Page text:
Polworth may not be handed a first cap as Ricky Sbragia’s side face France in Angiers tomorrow night in a game they must win to retain slender hopes of European Championship qualification. However, he deserves to be keeping company with the most promising young Scottish players after a season wherein he has been a polished performer in the Premiership.
The 21-year-old, who represented Scotland at under-16 and under-17 levels, can lay claim to being the youngest debutant for Inverness after he made his first senior appearance as a 16-year-old. In the five years since he has witnessed the Highland football landscape change beyond all recognition.
The player netted in the 3-0 win for John Hughes’ side over derby rivals Ross County on Sunday. Not only did that goal dampen the post-match victory parade for the Dingwall side following their arrival on the major trophy-winners scene with the previous week’s League Cup success. It reminded us what last year’s Scottish Cup victors are capable of after a struggle of a season which brought the end of the trophy defence against Hibernian last Wednesday.
That Scotland’s two cups could reside in a region that previously had never been temporary home to either has allowed Polworth to take his place with Scotland without feeling inferior.
“Maybe there is a bit of a balance shift. County have done brilliantly this season to win a cup and are well up the league table,” he said. “Players no longer feel the Highlands is such a bad place to go and play their football. A lot of boys have come up and played their football here and earned really good moves back down south. It’s much more attractive now given that both teams are going.”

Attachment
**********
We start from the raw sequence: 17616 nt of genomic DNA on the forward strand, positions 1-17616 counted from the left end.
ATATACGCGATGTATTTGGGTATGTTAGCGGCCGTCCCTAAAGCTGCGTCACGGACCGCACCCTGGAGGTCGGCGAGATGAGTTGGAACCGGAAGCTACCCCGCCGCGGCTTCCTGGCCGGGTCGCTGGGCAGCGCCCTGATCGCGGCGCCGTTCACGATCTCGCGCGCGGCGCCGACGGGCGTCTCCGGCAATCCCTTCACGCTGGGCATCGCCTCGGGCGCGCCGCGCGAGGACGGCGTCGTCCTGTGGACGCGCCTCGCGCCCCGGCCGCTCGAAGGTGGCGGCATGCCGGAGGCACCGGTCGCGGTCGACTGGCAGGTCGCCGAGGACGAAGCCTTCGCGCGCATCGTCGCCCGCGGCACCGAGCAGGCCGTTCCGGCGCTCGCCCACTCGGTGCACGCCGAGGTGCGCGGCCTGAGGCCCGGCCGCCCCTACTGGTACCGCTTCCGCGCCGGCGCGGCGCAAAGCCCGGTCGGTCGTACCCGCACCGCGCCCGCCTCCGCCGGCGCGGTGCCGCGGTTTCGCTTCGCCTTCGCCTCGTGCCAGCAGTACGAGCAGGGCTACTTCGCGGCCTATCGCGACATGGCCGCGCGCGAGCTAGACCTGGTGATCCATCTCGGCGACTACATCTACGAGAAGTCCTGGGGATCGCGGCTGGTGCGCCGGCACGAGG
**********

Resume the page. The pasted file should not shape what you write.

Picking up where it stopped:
Yet, where the Highland clubs have appeared lax is in the matter of developing young talent. Polworth admits he is one of the few young players to have come through the ranks in the area that is regularly receiving game time.
“It’s difficult when you are a youngster as we haven’t got many players to choose from,” he said. “There are far more players in the west of Scotland and there is much more choice.
“I haven’t really seen much of the Ross County kids but we have one or two, and we will be looking to bring through more. Sometimes all it takes is the chance to play and then they can show they are good enough. I speak to a lot of the boys at the under-20s as well as some of the coaches and there are a few which are ready to come through and all they need is the chance and a little glimmer of hope.”
Polworth doesn’t cite his father’s influence as assisting his development. In fact he joshes that his old man Iain, who now manages Highland club Clachnacuddin, was a football figure he studiously avoided. His father was signed by Alex Ferguson for Aberdeen in 1985. “That’s his only claim to fame,” the 21-year-old said, his dad leaving shortly afterwards without playing a game, eventually playing for the old pre-merger Caledonian Thistle in Inverness.
“[Football in the city] has come a long way. The facilities are probably still the same. The level they’ve got to from where they were is a big achievement. I’m sure he tries to tell me stories about Fergie but I just walk out. I’m not really interested in what he has to say. He doesn’t coach me anymore and I wouldn’t take any advice of him anyway He did a little bit of coaching when I was younger, but I had Ryan Christie’s dad [Charlie] as a coach when I was younger.”
Polworth’s current coach is also a man to avoid. The player was left with jaw-ache after being punched by Hughes as the Inverness manager celebrated with the subbed midfielder following their team’s equaliser in their Scottish Cup tie at Easter Road earlier this month.
“I’m not sure why he punched me in the head. I think he was looking for his mate in the crowd and I happened to be in the way and got one right in the head,” Polworth said. “We had a laugh about it, but I didn’t get much sympathy.”